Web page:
Last updated: May 18, 2012 - 8:15am
Slowing growth. A weak platform for mobile advertising. Privacy legislation that could hamstring profits. With all the negative headlines, including General Motors Co.'s decision this week to pull its Facebook ads, why is there such a frenzy to buy shares when the company begins trading May 18?
The answer can be found partly in the experience of people such as DeAnna Stephens of Charlotte (NC). The 36-year-old video producer quit using Facebook in December, deciding she was frittering away too much time reading about what her friends were eating for lunch. Then she realized that she had lost touch with 900 people. "I couldn't believe how out of the loop I was on things in life," Stephens said. Tired of being the last to hear about new jobs, new boyfriends and new babies, she signed up again "simply to be back on the radar."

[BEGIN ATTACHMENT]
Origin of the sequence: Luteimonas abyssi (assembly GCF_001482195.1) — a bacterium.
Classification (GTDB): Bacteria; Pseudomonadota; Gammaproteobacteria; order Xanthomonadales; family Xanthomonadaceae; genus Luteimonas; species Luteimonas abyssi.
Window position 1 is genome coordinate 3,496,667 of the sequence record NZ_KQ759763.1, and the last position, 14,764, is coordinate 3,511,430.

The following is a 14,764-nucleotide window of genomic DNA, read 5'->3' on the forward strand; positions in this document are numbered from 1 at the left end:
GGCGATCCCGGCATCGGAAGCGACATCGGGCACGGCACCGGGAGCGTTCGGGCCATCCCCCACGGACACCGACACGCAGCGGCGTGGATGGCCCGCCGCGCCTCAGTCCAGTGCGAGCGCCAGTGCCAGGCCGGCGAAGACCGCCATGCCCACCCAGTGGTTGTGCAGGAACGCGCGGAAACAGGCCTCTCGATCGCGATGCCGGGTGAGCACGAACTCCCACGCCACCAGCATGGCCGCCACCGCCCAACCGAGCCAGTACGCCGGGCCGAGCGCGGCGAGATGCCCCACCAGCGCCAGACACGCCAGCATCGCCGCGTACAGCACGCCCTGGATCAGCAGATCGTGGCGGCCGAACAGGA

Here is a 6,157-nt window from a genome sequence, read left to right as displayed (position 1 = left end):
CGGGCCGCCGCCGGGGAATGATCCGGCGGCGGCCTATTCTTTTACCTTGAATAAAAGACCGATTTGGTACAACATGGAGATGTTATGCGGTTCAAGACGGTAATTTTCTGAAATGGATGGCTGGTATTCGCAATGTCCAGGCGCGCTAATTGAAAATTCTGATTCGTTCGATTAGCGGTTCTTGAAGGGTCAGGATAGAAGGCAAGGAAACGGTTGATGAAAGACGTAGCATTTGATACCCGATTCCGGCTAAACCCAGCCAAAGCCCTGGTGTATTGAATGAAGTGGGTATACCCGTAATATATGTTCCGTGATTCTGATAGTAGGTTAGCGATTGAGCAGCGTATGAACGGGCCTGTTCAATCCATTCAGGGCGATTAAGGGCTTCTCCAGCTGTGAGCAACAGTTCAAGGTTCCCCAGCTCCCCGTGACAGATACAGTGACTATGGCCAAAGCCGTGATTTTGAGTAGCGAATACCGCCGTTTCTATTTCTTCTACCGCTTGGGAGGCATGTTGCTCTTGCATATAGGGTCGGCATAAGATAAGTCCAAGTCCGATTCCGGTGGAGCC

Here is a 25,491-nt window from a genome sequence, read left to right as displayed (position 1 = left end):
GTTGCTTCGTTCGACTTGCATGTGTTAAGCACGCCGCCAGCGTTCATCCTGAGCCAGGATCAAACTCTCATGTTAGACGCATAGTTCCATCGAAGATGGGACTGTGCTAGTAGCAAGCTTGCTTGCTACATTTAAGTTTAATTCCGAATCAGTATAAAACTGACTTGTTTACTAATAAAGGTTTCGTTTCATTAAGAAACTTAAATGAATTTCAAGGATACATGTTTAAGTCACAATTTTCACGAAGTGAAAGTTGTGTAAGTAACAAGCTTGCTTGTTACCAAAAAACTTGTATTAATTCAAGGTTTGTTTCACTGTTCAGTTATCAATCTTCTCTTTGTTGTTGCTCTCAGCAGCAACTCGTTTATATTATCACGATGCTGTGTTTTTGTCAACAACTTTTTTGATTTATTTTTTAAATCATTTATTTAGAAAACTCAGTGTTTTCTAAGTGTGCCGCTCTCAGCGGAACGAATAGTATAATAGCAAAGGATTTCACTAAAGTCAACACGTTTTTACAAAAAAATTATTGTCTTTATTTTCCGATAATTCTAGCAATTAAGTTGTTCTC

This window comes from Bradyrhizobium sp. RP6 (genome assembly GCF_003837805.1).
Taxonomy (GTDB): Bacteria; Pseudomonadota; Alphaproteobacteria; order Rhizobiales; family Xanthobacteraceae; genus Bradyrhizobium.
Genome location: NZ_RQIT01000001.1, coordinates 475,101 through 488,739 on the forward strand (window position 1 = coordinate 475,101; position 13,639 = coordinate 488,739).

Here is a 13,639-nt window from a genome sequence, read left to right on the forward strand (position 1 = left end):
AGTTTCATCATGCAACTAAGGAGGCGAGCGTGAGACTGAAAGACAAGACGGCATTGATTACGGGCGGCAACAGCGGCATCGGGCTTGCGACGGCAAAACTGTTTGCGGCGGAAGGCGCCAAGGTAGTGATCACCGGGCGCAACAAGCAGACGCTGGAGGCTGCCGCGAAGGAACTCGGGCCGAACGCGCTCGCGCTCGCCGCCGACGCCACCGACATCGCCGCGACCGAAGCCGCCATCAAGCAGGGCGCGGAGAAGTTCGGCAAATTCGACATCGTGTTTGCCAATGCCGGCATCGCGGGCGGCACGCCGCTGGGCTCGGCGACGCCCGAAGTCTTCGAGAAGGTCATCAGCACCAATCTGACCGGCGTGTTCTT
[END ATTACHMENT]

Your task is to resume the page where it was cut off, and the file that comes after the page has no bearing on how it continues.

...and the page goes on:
Wall Street analysts and others have an array of concerns about Facebook's ability to churn the kind of profit necessary to justify its initial market value of more than $100 billion. But the consensus is that, with no competitors of its size and nearly 1 billion captive users, Facebook will somehow find a way.
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